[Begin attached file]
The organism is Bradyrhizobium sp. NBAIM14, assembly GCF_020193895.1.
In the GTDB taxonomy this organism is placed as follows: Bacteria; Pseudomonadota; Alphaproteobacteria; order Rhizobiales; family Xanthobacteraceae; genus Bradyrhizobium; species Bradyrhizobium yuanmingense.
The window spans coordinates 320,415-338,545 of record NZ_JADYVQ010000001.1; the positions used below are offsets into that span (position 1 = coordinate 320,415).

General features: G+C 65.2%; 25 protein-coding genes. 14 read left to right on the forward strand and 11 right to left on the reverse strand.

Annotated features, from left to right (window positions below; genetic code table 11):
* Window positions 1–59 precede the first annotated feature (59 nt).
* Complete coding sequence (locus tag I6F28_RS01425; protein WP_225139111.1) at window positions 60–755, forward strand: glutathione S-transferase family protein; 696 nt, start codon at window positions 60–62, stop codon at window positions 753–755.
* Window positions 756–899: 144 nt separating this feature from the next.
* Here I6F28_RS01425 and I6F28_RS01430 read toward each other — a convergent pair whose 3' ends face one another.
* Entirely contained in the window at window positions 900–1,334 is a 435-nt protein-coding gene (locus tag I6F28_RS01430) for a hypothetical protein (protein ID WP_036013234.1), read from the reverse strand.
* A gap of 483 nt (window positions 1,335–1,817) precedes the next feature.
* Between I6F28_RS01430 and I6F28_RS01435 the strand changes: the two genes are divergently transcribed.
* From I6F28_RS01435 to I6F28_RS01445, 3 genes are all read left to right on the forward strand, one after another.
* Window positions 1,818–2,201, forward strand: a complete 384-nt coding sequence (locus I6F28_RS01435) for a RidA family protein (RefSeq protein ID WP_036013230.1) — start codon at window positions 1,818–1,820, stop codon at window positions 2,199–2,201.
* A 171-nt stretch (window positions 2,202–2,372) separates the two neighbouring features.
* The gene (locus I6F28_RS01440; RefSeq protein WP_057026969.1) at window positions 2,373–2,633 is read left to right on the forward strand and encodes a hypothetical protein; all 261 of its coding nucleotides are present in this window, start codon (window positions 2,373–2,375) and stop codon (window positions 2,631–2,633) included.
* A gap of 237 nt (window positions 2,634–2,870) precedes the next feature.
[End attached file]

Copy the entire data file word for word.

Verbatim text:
The organism is Bradyrhizobium sp. NBAIM14, assembly GCF_020193895.1.
In the GTDB taxonomy this organism is placed as follows: Bacteria; Pseudomonadota; Alphaproteobacteria; order Rhizobiales; family Xanthobacteraceae; genus Bradyrhizobium; species Bradyrhizobium yuanmingense.
The window spans coordinates 320,415-338,545 of record NZ_JADYVQ010000001.1; the positions used below are offsets into that span (position 1 = coordinate 320,415).

General features: G+C 65.2%; 25 protein-coding genes. 14 read left to right on the forward strand and 11 right to left on the reverse strand.

Annotated features, from left to right (window positions below; genetic code table 11):
* Window positions 1–59 precede the first annotated feature (59 nt).
* Complete coding sequence (locus tag I6F28_RS01425; protein WP_225139111.1) at window positions 60–755, forward strand: glutathione S-transferase family protein; 696 nt, start codon at window positions 60–62, stop codon at window positions 753–755.
* Window positions 756–899: 144 nt separating this feature from the next.
* Here I6F28_RS01425 and I6F28_RS01430 read toward each other — a convergent pair whose 3' ends face one another.
* Entirely contained in the window at window positions 900–1,334 is a 435-nt protein-coding gene (locus tag I6F28_RS01430) for a hypothetical protein (protein ID WP_036013234.1), read from the reverse strand.
* A gap of 483 nt (window positions 1,335–1,817) precedes the next feature.
* Between I6F28_RS01430 and I6F28_RS01435 the strand changes: the two genes are divergently transcribed.
* From I6F28_RS01435 to I6F28_RS01445, 3 genes are all read left to right on the forward strand, one after another.
* Window positions 1,818–2,201, forward strand: a complete 384-nt coding sequence (locus I6F28_RS01435) for a RidA family protein (RefSeq protein ID WP_036013230.1) — start codon at window positions 1,818–1,820, stop codon at window positions 2,199–2,201.
* A 171-nt stretch (window positions 2,202–2,372) separates the two neighbouring features.
* The gene (locus I6F28_RS01440; RefSeq protein WP_057026969.1) at window positions 2,373–2,633 is read left to right on the forward strand and encodes a hypothetical protein; all 261 of its coding nucleotides are present in this window, start codon (window positions 2,373–2,375) and stop codon (window positions 2,631–2,633) included.
* A gap of 237 nt (window positions 2,634–2,870) precedes the next feature.